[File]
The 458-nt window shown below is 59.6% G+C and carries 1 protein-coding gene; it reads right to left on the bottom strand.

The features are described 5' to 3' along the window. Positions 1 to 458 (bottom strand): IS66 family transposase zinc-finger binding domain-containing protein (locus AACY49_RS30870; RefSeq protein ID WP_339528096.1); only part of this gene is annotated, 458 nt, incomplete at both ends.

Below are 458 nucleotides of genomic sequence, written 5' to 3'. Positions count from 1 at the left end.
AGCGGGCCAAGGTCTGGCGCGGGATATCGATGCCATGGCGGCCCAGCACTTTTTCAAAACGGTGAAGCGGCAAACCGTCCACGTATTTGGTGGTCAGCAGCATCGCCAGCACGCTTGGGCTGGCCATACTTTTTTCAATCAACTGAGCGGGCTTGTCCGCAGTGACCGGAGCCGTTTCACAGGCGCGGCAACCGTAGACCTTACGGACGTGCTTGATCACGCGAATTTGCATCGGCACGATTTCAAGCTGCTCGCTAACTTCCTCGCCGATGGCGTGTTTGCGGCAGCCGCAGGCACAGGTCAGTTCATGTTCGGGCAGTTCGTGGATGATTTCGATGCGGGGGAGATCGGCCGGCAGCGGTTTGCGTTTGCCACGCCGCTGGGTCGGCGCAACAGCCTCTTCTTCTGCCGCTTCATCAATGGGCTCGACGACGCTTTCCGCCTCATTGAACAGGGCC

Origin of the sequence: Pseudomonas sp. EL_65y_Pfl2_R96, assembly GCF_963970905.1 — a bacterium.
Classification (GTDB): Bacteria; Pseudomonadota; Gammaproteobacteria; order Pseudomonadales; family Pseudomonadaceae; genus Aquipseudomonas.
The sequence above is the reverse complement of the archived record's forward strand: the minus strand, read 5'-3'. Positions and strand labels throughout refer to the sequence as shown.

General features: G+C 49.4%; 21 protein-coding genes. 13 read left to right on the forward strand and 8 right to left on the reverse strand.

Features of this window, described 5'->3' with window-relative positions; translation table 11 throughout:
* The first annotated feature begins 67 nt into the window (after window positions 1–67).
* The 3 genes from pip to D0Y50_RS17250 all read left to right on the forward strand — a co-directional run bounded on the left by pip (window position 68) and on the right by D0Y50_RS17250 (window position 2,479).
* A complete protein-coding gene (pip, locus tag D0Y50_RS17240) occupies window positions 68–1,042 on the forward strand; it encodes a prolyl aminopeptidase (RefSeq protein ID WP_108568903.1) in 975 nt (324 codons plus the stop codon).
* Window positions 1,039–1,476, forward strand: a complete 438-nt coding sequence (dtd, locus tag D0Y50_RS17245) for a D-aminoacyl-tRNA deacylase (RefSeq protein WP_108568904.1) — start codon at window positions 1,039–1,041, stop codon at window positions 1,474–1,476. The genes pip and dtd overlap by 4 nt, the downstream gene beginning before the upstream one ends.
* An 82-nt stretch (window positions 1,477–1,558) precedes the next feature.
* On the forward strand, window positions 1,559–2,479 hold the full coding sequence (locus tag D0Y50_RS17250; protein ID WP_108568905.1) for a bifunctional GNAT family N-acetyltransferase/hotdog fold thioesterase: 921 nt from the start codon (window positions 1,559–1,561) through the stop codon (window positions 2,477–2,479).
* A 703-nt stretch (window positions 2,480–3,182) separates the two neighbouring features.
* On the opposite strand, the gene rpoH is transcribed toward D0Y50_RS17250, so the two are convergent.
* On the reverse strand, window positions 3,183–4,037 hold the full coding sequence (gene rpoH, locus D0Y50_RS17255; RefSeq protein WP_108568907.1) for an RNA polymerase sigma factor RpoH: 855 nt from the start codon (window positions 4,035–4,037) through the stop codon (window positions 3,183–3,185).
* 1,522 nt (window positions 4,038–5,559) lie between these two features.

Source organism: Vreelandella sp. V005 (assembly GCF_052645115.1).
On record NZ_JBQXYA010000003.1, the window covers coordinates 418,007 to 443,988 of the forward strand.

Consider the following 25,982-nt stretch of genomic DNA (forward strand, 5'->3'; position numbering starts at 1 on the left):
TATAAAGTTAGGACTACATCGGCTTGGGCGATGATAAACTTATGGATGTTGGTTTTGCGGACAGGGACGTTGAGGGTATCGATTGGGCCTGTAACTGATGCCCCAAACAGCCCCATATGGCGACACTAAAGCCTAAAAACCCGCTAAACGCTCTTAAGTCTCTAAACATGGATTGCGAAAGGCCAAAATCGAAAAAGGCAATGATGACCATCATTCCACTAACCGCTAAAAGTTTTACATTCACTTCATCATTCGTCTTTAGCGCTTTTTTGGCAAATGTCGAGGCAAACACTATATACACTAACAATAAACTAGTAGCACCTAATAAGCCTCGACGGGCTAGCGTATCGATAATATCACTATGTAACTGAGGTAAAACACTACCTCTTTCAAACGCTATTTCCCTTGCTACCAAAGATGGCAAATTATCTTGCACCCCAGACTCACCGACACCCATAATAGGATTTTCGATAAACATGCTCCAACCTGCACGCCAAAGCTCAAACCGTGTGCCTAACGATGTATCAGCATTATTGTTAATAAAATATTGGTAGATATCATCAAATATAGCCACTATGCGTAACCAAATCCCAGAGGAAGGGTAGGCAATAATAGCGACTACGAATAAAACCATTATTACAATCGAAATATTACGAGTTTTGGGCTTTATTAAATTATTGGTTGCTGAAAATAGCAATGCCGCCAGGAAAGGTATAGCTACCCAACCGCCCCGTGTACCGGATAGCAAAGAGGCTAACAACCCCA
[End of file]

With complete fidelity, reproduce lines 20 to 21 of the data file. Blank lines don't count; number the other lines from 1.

Source organism: Vreelandella sp. V005 (assembly GCF_052645115.1).
On record NZ_JBQXYA010000003.1, the window covers coordinates 418,007 to 443,988 of the forward strand.